The loss of a pet can be one of the most difficult experiences you will ever face. Pets are our family members, and their passing can leave us feeling overwhelmed with grief. It really can be hard to cope with the emptiness that you are feeling, for real! It’s purrfectly normal and natural to feel deep sadness, grief and even loneliness when we lose a beloved pet.
It is important to acknowledge your feelings when you are grieving the loss of your pet. Allow yourself to feel whatever emotions come up, whether it’s sadness, anger, or guilt. Don’t try to push away your feelings or pretend they don’t exist. Grief is an emotional response to loss, and it can manifest itself in many different ways. It’s important to remember that everyone grieves differently, so there’s no “right” or “wrong” way to feel when you lose a pet. Some people may find themselves feeling angry or numb, while others may experience intense sadness or depression. It’s also common for people to feel guilty or regretful after their pet passes away. If you read my blog post about Eartha Kitten you'll know that I feel guilt about her passing to this day.
Also keep it in the back of your mind that you don't have to be alone in your grief if you don't want to be. There are many people who understand what you are going through and who are willing to offer support. Cat Folx SF is not the only string in my bow, I am a also certified life coach and consulting hypnotist - although these days I choose to only work with pet guardians.
I can tailor a care plan specifically for you to cope with your loss. The plan will include referrals to support groups dedicated specifically for those grieving the loss of a beloved pet as well as self care and memorial work. It can even include Hypnosis - which is a very powerful tool to help "let go".
Talking with family and friends can also be a very powerful healing tool too, especially when you can reminisce about the life of your beloved. Memories are such powerful anchors. A caring caveat here though.... you will probably be given platitudes and condescending advice from "well-meaning" friends and family. People will tell you all sorts of ridiculous things like: the "grief will pass" (it may not ever pass), that "it was only a pet", or "get another pet so you can move on" and so many other hurtful things. Just ignore them and feel whatever you are feeling. To be blunt I would go as far as to say Fuck that Shit - move on without their "support"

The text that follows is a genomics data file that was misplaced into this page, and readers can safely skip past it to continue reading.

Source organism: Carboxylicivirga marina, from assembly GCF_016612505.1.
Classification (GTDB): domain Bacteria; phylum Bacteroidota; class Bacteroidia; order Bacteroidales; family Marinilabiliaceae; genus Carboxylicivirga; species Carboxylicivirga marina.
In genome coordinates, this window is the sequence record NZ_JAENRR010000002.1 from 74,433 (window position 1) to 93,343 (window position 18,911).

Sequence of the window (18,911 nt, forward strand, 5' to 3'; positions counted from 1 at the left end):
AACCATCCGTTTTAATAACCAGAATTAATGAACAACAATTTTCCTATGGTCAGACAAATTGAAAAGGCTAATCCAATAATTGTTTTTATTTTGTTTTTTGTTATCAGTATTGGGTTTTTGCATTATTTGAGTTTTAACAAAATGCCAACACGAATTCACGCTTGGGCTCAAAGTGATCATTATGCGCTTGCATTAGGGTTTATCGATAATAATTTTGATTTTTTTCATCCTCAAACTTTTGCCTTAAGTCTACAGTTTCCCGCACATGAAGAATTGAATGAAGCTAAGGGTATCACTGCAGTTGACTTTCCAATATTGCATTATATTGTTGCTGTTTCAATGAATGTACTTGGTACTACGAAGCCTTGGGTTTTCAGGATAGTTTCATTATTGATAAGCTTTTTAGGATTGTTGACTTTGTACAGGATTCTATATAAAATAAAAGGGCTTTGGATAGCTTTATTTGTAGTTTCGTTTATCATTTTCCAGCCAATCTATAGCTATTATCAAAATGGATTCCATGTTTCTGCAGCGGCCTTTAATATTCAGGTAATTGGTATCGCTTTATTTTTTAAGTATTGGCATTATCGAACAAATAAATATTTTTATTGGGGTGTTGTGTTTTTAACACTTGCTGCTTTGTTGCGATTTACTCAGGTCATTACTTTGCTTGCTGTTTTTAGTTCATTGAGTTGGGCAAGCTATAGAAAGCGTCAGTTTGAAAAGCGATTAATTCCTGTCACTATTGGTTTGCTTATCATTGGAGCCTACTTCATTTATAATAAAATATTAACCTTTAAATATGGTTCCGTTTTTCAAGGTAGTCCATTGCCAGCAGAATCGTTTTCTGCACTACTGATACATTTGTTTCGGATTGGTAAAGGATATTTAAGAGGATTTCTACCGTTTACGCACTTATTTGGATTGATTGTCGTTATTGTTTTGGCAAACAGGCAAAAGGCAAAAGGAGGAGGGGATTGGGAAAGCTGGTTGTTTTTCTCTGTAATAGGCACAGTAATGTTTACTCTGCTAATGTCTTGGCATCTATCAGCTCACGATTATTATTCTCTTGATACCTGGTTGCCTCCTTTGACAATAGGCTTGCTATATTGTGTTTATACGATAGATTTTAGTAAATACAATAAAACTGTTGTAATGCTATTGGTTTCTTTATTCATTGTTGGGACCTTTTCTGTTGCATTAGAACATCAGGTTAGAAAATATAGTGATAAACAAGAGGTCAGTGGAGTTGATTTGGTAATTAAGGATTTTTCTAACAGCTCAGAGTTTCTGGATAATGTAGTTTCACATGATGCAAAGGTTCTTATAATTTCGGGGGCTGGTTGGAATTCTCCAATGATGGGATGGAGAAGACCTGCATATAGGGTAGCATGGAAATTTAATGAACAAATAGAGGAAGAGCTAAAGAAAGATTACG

Finding ways to honor your pet is another way to cope with their passing. You could create a memorial in their honor or make a donation in their name to an animal rescue organization or shelter. You could also write down some of your favorite memories of them or create an album filled with photos and stories about them that you can look back on whenever you need some comfort.
When we lost the coolest cat in the world - Roxy (she really was so cool - traveling the world with us, taking it all in with no fuss)
I wrote a children's book entitled "The Coolest Cat in the World" and even tried to get it published. It never was - maybe I'm not such a great writer but Wow! it was a powerful tool in my healing arsenal.
Finally, it is important that you are taking care of YOU! Make sure that you are eating healthy meals, getting enough sleep, exercising regularly, and engaging in the activities that bring joy into your life. This can include giving yourself permission to take time off from work or other obligations if needed. I know, I know.... shocking! but really we wouldn't even think twice about taking time off to mourn a human family member, why should our purry/furry family members be any different?!
So one last time for the people up the back - No matter how you choose to cope with the loss of your pet, know that it is normal and natural to feel devastated by their passing—and that it is okay for you take all the time you need before moving forward without them by your side
And another thing.... don't be afraid to seek professional help from a therapist or counselor who specializes in grief counseling. Again, I am happy to make referrals.